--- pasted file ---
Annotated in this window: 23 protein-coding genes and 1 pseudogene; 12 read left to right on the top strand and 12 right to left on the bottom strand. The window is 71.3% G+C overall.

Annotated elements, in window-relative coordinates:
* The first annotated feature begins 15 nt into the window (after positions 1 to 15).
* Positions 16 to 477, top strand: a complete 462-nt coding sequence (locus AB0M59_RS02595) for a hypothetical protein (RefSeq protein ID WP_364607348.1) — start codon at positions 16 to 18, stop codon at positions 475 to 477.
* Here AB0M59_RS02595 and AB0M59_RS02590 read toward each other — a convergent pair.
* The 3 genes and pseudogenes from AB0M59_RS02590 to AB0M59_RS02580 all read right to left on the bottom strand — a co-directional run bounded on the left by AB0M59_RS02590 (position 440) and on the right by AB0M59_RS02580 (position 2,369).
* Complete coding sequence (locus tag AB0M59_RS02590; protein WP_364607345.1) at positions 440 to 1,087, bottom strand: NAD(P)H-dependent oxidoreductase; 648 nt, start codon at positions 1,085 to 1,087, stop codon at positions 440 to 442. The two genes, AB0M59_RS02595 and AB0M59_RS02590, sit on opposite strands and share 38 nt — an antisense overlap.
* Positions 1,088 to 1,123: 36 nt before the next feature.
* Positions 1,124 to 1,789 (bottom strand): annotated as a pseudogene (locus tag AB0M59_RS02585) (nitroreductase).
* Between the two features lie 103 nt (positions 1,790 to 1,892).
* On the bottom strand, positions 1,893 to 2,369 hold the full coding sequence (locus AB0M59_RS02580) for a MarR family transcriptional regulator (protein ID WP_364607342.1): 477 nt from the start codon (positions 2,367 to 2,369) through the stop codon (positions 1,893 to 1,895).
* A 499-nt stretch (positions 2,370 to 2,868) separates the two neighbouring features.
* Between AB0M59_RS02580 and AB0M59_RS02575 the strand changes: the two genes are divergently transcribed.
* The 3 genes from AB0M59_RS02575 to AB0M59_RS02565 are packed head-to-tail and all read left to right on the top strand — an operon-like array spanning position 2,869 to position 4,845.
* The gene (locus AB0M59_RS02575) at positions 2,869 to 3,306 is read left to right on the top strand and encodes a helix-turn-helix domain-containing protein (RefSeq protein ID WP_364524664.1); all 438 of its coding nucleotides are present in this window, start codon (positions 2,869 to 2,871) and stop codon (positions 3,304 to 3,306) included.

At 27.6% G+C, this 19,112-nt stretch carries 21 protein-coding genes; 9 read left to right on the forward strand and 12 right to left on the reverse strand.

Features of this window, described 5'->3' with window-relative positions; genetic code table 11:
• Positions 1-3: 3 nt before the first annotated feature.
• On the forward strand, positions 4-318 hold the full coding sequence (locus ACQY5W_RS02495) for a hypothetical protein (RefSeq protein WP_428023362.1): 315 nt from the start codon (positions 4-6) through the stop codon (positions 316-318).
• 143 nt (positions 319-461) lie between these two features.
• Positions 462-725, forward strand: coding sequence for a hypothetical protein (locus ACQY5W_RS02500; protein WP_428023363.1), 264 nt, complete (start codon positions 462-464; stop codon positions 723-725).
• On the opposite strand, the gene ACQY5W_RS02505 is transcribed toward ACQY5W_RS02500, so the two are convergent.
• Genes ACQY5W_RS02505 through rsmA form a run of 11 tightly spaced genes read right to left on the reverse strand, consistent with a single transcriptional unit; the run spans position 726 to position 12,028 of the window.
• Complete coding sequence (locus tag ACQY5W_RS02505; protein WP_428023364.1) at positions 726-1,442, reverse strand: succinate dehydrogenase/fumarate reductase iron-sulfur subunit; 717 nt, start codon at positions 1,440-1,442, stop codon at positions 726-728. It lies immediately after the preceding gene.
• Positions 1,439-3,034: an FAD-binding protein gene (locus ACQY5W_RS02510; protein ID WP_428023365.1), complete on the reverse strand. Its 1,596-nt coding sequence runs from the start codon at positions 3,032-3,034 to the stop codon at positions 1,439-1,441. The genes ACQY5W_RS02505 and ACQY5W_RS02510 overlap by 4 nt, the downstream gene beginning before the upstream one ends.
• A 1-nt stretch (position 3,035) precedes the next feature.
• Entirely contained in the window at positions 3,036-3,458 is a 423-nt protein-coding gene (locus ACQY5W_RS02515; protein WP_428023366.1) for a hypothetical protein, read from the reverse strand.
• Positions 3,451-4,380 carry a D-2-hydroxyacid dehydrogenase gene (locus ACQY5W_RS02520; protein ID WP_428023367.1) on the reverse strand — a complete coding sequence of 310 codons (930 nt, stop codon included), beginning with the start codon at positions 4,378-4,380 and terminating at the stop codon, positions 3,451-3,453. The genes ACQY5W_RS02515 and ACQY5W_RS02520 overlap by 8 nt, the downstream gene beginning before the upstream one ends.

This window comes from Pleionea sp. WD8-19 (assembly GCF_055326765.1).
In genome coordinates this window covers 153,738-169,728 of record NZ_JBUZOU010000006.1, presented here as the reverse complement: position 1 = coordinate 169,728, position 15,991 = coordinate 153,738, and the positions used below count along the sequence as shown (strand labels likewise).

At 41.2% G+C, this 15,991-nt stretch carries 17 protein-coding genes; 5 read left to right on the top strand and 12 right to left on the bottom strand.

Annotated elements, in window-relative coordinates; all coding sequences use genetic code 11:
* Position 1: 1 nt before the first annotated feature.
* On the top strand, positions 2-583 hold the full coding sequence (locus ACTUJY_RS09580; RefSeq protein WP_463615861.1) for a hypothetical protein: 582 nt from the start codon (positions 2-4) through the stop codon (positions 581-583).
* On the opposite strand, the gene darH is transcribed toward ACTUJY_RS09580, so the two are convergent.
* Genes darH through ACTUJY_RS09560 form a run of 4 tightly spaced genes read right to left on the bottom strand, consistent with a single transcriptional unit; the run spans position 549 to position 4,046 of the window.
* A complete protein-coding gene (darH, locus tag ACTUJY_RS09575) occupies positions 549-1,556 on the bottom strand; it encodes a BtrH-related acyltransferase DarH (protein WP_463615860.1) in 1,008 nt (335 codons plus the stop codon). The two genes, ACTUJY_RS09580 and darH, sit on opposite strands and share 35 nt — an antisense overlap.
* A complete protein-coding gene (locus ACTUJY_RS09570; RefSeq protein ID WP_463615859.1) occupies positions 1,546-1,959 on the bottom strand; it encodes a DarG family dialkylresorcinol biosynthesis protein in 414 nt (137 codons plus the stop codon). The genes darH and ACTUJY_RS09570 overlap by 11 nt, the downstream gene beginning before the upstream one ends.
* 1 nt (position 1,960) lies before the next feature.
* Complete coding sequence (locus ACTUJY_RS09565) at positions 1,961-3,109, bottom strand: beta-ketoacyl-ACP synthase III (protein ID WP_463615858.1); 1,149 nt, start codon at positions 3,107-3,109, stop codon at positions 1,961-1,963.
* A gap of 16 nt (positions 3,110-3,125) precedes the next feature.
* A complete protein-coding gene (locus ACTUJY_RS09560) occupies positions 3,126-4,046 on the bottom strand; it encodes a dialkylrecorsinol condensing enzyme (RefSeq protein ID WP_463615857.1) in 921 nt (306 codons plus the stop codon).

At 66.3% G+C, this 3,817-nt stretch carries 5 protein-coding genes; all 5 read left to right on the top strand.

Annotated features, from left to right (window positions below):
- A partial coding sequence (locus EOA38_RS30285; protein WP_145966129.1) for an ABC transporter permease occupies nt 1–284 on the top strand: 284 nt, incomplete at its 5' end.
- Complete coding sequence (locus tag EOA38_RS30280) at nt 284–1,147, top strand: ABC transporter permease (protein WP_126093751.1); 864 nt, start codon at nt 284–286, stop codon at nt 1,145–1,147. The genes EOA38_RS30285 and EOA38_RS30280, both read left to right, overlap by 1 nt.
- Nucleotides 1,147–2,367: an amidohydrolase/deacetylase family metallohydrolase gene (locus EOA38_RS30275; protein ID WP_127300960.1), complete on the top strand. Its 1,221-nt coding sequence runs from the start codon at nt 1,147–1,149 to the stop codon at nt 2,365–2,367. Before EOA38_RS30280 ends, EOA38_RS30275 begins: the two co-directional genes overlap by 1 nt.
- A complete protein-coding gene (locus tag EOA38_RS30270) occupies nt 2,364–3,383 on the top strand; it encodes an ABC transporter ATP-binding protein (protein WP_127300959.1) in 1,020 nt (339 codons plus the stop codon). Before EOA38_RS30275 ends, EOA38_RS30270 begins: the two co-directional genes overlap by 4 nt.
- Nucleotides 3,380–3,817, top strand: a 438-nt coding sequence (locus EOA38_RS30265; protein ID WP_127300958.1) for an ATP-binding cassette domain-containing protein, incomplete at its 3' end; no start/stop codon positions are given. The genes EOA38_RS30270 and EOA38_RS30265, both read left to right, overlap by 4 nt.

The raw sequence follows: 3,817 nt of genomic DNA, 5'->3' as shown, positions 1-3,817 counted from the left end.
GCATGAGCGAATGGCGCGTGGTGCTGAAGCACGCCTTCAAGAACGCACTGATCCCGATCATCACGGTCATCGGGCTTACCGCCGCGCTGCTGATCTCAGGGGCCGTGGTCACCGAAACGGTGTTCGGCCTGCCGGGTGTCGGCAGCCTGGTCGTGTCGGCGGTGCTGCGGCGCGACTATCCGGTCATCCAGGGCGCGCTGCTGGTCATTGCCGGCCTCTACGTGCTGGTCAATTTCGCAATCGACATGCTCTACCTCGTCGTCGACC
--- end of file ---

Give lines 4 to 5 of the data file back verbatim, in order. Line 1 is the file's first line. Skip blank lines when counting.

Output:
* Positions 16 to 477, top strand: a complete 462-nt coding sequence (locus AB0M59_RS02595) for a hypothetical protein (RefSeq protein ID WP_364607348.1) — start codon at positions 16 to 18, stop codon at positions 475 to 477.
* Here AB0M59_RS02595 and AB0M59_RS02590 read toward each other — a convergent pair.